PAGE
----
A source of a peculiar kind, which stands half way between the embassy reports and the gazettes, are the so-called "Avvisi" communications from intelligence bureaux, which the Fugger family had at that time in the capitals and centres of commerce. This source has lately been critically dealt with by Ancel in the Mélanges d'Archéologie et d'Histoire, XXVIII (1908). Last but not least of the very important sources of information concerning the history of Paul IV., are his own "Acta," Briefs, Bulls, and diplomatic correspondence in the Secret Archives of the Vatican and in the Barberini Library. The Briefs have, unfortunately, not been preserved in their
Cf. the criticisms of FRIEDENSBURG in the Hist. Vierterjahrsschrift 1911/12, 280, and of HERRE in the Hist. Zeitschr., CIX., 199 seq. See also supra pp. 117, n. 3; 136, n. 4; 168, n. 1; 223, n. 2; 232, n. 1.
Cf. ANCEL, Sienne, 90, and COGGIOLA in the Studi storici, X., 227 seq. see also Hist. Zeitschr., 94, 186. Nothing new in BORALEVI, I., primi mesi del pontificato di Paolo IV., Livorno, 1888. JENKINS (Paul IV., London, 1886) mostly follows Duruy; cf. Arch. d. Soc. Rom., X., 714; see also Arch. Napol., XII., 836 seq.
The admirable remarks of SÄGMÜLLER in the Histor. Jahrb., XV., 304, about the gazetteers and writers of "Avvisi," also called "novellisti," have escaped the notice of Ancel. We must also add to the literature mentioned there; SIMIANI, N. Franco, 36 seq. LUTOLF, Schweizergarde, 44; SICKEL in the Weimarischen Jahrb. für deutsche Sprache, 1., Hanover 1858, 344 seq. Arch. d. Soc. Rom., XXXI., 421; XXXIII., 277 seq.
entirety; they nevertheless yield, according to Raynaldus, many interesting "finds." The "Regesta Vaticana" nn. 1805-1854 (cf. PALMIERI, 85 seq.) preserved in a complete condition, were examined by Ancel, who has published a biographical work on Paul IV. in several volumes; they contain, however, but little for a history like the present, which is confined within narrower limits. The diplomatic correspondence of Paul IV. has suffered numerous and important losses. A very great deal, however, has been preserved, as a large number of the Carafa archives were transferred to the Barberini Library, which contains precious original documents relating to Paul IV. and his nephews, in no less than 60 volumes. This material was related so thoroughly and in such detail by Pieper (189 seqq.) and then by Ancel (Secrét. 37-45 and Nonciat. I, II) that a mere reference to them is sufficient here. The Instructions and Letters of Giovanni della Casa appeared in print as early as the XVIIIth century.2 Ancel has now published the Nonciatures de France in an admirable edition. The publication of the reports of the Polish nuncios, preserved in a very incomplete form, is shortly to be undertaken by the Cracow Academy.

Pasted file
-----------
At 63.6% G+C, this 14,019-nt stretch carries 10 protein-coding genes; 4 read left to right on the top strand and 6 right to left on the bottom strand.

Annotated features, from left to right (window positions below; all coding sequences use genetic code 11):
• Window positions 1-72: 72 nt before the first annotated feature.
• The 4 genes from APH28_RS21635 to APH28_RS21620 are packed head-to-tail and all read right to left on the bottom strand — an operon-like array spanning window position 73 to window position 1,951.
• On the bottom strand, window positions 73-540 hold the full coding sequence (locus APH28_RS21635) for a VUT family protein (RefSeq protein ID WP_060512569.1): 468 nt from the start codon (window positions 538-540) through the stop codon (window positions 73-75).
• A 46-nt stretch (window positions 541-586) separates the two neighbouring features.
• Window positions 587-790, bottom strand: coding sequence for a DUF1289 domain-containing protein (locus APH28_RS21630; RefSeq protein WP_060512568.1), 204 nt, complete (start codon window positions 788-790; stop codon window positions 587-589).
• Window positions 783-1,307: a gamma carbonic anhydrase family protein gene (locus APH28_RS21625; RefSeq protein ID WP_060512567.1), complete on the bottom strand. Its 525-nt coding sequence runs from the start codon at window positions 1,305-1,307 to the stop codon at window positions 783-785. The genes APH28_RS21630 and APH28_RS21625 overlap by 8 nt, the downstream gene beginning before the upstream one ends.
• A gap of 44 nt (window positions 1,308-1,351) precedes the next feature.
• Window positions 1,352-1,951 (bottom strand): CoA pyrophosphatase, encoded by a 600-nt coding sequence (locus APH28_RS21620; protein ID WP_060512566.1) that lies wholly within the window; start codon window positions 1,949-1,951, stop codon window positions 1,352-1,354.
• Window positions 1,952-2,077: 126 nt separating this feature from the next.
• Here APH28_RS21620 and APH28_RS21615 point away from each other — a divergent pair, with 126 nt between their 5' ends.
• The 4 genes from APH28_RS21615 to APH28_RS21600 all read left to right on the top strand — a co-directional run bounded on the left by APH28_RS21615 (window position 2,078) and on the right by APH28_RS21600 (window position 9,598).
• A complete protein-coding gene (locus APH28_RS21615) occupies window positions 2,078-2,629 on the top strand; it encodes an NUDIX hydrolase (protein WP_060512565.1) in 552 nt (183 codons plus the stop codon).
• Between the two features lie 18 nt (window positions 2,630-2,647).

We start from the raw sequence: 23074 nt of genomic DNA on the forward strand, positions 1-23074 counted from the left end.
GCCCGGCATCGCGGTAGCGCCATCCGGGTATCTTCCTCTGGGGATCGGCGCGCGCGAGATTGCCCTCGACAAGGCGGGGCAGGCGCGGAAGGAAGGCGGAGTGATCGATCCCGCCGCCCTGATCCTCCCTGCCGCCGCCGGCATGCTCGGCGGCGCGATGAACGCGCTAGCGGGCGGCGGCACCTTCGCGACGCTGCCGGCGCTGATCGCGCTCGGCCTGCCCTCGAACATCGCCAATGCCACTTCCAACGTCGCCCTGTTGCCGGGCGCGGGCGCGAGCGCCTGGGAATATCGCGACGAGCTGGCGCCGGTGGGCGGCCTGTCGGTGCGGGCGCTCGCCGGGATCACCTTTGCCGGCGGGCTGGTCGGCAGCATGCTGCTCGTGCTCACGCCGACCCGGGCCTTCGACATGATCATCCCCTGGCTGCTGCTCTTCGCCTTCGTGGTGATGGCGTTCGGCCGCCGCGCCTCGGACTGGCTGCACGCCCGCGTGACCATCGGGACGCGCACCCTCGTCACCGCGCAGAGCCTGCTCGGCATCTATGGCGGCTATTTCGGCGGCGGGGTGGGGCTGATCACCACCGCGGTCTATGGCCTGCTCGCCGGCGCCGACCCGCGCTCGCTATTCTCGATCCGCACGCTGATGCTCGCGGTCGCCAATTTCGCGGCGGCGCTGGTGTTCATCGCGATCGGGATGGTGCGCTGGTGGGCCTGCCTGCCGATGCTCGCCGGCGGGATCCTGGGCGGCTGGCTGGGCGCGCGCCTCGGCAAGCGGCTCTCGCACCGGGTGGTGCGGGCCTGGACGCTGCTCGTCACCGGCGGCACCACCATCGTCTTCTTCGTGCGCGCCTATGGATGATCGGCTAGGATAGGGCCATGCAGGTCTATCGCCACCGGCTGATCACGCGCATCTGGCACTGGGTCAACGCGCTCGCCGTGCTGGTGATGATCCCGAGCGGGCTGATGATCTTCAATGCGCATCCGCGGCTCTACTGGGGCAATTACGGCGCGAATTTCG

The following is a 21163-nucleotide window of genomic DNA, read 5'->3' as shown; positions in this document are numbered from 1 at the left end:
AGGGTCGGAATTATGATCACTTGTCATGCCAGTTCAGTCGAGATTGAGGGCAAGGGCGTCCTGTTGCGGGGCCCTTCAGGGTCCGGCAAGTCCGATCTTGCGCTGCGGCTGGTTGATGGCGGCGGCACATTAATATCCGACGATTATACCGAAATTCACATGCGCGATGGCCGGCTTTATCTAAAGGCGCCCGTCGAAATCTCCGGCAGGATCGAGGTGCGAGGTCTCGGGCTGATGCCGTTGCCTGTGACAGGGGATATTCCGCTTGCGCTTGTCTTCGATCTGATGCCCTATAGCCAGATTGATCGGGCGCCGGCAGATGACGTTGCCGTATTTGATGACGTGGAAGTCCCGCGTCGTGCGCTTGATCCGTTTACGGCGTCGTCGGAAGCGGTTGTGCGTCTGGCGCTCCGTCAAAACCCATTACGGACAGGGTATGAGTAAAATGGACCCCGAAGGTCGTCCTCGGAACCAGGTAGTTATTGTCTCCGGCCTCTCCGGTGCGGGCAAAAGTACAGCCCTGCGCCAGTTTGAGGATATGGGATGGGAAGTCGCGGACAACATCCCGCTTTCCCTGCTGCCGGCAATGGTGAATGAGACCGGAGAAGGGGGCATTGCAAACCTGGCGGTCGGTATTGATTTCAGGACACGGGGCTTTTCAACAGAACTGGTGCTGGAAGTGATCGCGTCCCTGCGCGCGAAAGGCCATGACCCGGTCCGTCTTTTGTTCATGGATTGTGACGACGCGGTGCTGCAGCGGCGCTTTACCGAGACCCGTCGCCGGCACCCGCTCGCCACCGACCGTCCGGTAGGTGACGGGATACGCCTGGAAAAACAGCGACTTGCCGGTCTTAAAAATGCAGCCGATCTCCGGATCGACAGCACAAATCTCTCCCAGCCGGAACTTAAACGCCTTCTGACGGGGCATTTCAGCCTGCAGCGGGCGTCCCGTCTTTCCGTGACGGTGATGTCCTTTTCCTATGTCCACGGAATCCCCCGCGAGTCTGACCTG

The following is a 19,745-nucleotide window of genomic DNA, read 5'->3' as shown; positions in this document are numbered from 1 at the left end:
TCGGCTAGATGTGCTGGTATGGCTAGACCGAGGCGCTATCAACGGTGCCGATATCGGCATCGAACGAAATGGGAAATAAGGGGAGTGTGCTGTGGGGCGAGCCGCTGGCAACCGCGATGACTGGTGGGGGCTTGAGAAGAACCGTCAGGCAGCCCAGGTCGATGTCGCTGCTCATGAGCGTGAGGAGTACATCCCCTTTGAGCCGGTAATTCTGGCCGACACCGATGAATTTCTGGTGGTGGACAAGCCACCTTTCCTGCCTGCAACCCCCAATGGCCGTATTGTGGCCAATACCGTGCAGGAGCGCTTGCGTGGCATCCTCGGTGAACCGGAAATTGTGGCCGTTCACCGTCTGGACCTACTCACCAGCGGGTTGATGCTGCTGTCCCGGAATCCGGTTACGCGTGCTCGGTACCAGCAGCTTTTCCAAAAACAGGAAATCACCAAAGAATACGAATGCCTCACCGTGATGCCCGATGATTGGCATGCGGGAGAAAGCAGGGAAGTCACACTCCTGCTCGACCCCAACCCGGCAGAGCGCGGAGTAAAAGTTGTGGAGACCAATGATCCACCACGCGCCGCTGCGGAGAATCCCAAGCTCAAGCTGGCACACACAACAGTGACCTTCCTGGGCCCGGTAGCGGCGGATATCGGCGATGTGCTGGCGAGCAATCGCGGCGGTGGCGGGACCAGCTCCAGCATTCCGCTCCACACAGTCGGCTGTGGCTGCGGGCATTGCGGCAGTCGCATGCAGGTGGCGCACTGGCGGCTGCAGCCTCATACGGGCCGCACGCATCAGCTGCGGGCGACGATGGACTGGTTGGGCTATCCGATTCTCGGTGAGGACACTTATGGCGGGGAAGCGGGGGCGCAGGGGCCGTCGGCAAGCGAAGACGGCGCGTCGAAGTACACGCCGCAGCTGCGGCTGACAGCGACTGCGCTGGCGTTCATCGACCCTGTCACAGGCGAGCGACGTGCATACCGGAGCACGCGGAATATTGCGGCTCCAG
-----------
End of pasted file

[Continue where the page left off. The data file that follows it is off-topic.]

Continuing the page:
1 Cf. WIRZ, xxvi.; ANCEL, Secrét. 61 seq. Herc also see (15 n. ) concerning the "Ruoli of Paul IV.
The best edition is the Neapolitan; see PIEPER, 186 n.
INDEX OF NAMES IN VOL. XIV.
ADRIAN IV., Pope 50.
Naples), 68, 95 n. 4, 96,
Albert V. (Duke of Bavaria);
Aldobrandini, G., 178 n. 4.
Alexander VI., Pope, 12, 272,
Alfonso of Aragon, 76.
Ambrosio, Hernando di S., 317
Ariosto, Lodovico, 277.
I, 52 n. 2, 53 n. 1, 57 n. I,
Avellino, Andrea, St. (Theatine)
BABBI, A., 170 n. 2.
Bacodio, Francesco (Datary),
Bacon, Nicolas (Lord Chan-
Bagno, Marquis of, 135 n. 2,
Bale, John (English reformer),
Bannissio, Jacopo, 147 n. 2,
210 n. 7.
Barberini, Family of the, 262.
Bellay, Jean du (Bishop of
57, 61, 91, 135 n. 1, 139 n.
Bello, Vincenzo, 223 n. 2.
Ricciardo Cervini, mother
Fano, nuncio), Cardinal, 2,
papal secretary), 86.
Bladus, Antonus (printer), 278.
252-254, 257 n. 3.
Bourbon, Louis de, Cardinal, 4,
Bourne, Gilbert (Bishop of
Bowes (English conspirator)
Brancaccio, Cesare (papal en-
Broet, Paschasius, S. J. (Pro-
Bromato, Carlo [Bartolomeo
(Swiss reformer), 407 n. 2.
CACCIA CONTI, Leonora Egidi
Calandra, Sabino (Mantuan
Calvin, John, 325, 326, 349,
Capece, Marcello (nephew of